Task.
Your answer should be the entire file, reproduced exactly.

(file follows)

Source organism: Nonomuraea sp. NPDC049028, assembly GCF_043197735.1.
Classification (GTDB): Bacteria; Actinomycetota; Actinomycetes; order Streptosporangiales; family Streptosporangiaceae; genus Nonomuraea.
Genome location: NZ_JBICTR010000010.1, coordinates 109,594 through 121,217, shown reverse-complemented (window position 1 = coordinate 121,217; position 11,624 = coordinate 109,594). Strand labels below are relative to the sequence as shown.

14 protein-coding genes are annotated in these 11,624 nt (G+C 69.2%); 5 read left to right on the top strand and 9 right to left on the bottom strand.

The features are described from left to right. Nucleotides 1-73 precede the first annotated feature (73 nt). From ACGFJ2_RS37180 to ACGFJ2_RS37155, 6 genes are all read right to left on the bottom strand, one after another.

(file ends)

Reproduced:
Source organism: Nonomuraea sp. NPDC049028, assembly GCF_043197735.1.
Classification (GTDB): Bacteria; Actinomycetota; Actinomycetes; order Streptosporangiales; family Streptosporangiaceae; genus Nonomuraea.
Genome location: NZ_JBICTR010000010.1, coordinates 109,594 through 121,217, shown reverse-complemented (window position 1 = coordinate 121,217; position 11,624 = coordinate 109,594). Strand labels below are relative to the sequence as shown.

14 protein-coding genes are annotated in these 11,624 nt (G+C 69.2%); 5 read left to right on the top strand and 9 right to left on the bottom strand.

The features are described from left to right. Nucleotides 1-73 precede the first annotated feature (73 nt). From ACGFJ2_RS37180 to ACGFJ2_RS37155, 6 genes are all read right to left on the bottom strand, one after another.